Commissional Corner May 2024: NYC Church Planting

The washing feet statue on the DBU campus

Over spring break, Dr. Mark Alexander took students enrolled in the INCS 4336/MAGL 5336-Current Trends: Urban Church Planting class to Queens, New York. They had the opportunity to serve alongside Larry Holcomb at the United Trinity Church, and the trip provided a chance for the participants to experience a new environment.

group of people

While working with Larry Holcomb, students had the valuable opportunity to learn from his insights on church planting strategies. In addition to serving the community, students fostered relationships with community members through activities such as attending a prayer breakfast and participating in craft classes. Students also stepped outside for a prayer walk through Jackson Heights, where they encountered many immigrants. They also had the opportunity to visit a local mosque and meet with an Afghan refugee family Holcomb had been working with. One of the students, Haley Mathews, expressed, "It was empowering to witness people from numerous nationalities, cultures, and backgrounds partake in genuine, intimate community with one another." Building relationships with the community is crucial for successful church planting efforts. To support this initiative, students assisted in passing out flyers to promote enrollment in free computer, ESL (English as a second language), and citizenship classes.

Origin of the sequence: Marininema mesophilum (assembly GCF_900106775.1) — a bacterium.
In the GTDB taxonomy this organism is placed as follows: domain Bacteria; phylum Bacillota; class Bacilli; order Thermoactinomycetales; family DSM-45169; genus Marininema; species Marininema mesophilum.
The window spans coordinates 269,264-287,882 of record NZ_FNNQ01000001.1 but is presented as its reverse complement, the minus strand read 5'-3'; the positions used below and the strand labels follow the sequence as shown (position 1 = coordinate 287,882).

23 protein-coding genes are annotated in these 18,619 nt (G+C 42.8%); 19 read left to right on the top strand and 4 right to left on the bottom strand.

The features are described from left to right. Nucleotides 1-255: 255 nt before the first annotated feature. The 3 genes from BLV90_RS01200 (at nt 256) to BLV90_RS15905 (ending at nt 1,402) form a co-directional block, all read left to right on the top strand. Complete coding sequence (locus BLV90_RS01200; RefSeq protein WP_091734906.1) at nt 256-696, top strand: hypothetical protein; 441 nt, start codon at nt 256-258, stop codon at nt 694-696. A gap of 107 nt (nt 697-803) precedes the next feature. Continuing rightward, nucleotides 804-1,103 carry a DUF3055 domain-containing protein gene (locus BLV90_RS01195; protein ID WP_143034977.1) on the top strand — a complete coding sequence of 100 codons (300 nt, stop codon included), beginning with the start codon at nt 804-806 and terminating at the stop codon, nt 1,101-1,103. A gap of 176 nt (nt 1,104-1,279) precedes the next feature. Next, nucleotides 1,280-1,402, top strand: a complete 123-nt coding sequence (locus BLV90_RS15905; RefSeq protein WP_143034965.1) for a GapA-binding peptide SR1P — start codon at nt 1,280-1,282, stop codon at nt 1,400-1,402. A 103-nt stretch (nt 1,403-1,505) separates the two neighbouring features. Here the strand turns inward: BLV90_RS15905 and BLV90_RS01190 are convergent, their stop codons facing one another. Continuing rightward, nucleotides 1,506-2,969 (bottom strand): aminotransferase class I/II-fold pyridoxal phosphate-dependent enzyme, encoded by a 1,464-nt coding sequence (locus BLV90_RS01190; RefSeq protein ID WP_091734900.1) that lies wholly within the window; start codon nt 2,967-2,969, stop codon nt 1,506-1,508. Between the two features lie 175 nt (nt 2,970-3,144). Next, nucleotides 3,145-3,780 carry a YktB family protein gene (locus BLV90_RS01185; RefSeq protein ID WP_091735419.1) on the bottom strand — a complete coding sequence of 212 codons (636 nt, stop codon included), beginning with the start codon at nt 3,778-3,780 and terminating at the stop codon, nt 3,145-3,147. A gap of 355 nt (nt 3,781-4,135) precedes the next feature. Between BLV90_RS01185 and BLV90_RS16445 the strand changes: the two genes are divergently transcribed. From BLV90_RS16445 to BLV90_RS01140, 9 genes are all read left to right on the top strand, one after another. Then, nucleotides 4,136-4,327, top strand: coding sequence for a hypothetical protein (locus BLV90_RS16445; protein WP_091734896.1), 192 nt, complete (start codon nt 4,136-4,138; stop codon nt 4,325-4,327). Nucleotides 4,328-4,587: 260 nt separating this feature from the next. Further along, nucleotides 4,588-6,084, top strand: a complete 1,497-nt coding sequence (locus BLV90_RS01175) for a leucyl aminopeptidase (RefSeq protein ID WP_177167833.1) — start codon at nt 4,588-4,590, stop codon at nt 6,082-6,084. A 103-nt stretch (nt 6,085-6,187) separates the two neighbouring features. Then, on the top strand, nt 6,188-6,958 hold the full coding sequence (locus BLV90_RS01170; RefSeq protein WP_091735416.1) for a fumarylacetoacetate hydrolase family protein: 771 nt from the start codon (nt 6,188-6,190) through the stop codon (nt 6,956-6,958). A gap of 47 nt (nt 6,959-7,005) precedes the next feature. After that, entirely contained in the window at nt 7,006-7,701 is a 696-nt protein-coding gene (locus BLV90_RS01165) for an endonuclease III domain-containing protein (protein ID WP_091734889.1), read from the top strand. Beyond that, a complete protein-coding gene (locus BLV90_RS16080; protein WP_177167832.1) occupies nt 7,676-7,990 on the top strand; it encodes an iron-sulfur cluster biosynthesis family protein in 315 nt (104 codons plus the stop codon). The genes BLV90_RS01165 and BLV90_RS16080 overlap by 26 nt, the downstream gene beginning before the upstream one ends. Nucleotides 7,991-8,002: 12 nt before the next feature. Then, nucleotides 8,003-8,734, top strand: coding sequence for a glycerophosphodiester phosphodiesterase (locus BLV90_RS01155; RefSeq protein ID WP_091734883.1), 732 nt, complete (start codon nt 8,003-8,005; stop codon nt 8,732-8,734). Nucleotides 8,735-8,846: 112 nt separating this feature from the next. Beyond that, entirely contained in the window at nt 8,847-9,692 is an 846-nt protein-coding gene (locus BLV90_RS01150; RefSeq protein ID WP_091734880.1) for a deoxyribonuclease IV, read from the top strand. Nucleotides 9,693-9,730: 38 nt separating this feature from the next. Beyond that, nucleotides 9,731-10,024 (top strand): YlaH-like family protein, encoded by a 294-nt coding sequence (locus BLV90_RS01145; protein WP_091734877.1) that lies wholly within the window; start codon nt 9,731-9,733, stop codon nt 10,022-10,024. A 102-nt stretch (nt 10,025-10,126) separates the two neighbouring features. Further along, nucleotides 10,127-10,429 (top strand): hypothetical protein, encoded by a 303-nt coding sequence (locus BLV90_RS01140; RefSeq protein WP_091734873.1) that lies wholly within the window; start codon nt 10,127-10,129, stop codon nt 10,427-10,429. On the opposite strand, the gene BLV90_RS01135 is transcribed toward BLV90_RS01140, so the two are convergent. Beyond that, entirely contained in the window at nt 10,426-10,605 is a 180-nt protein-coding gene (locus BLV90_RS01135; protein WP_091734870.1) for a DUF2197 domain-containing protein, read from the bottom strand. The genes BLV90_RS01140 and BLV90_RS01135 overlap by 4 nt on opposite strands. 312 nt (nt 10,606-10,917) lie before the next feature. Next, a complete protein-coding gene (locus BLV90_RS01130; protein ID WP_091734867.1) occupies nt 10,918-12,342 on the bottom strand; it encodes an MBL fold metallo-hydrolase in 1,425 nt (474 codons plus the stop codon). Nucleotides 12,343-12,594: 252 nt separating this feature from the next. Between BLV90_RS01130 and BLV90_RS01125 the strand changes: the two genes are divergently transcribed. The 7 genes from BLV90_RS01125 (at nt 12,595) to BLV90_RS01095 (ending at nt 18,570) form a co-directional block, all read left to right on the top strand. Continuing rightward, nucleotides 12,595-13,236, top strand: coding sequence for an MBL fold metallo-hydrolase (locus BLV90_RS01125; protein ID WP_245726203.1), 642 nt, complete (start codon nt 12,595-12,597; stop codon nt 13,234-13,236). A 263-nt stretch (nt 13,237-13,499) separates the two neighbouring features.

Students were asked about their most significant takeaway from this trip. One of the participants said, "The biggest takeaway I had from this trip was how not all churches look the same. Being in the 'Bible Belt,' I was so used to the big churches here in Dallas. In my mind, that was what a church is 'supposed' to look like. I never viewed a church as just a building but as the people who make up a body of believers. This trip truly showed me the possibility of being a small church body with a strong faith."

Hayley Mathews noted, "Through this trip, I was reminded that multicultural spaces exist in the U.S., primarily in urban areas. Going to nations to share the gospel is wonderful, but it is important to recognize how the nations have come to us. I have no doubt that I will use this experience to serve cross-culturally here in America as well as out of the country."

group of people at the airport with suitcases

Church planting is not easy, so it is important to approach it with an open mind and willingness to adapt to whatever may come. Here is some advice from the participants. Haley Mathews shared, "My advice to anyone attending this trip would be to seek to understand before seeking to be understood. Be slow to speak and quick to listen." She continued, "There is so much to learn from other believers, and it is always best to maintain a teachable spirit and humble heart." Another student advised, "Do not let fear or hesitation take over. Going into this trip, we had pretty much no idea what it would look like or what exactly the Lord would have us do. If you go in with an open, humble, and flexible mindset, then you will have a good experience no matter what happens."

For more information about the Spring 2025 trip, please contact Dr. Mark at (214) 333-5929 or

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Written by The Graduate School of Ministry

The Graduate School of Ministry provides training for individuals who sense God's call to ministry. The mission of the Graduate School of Ministry integrates foundations of Christian faith and values with professional academic studies.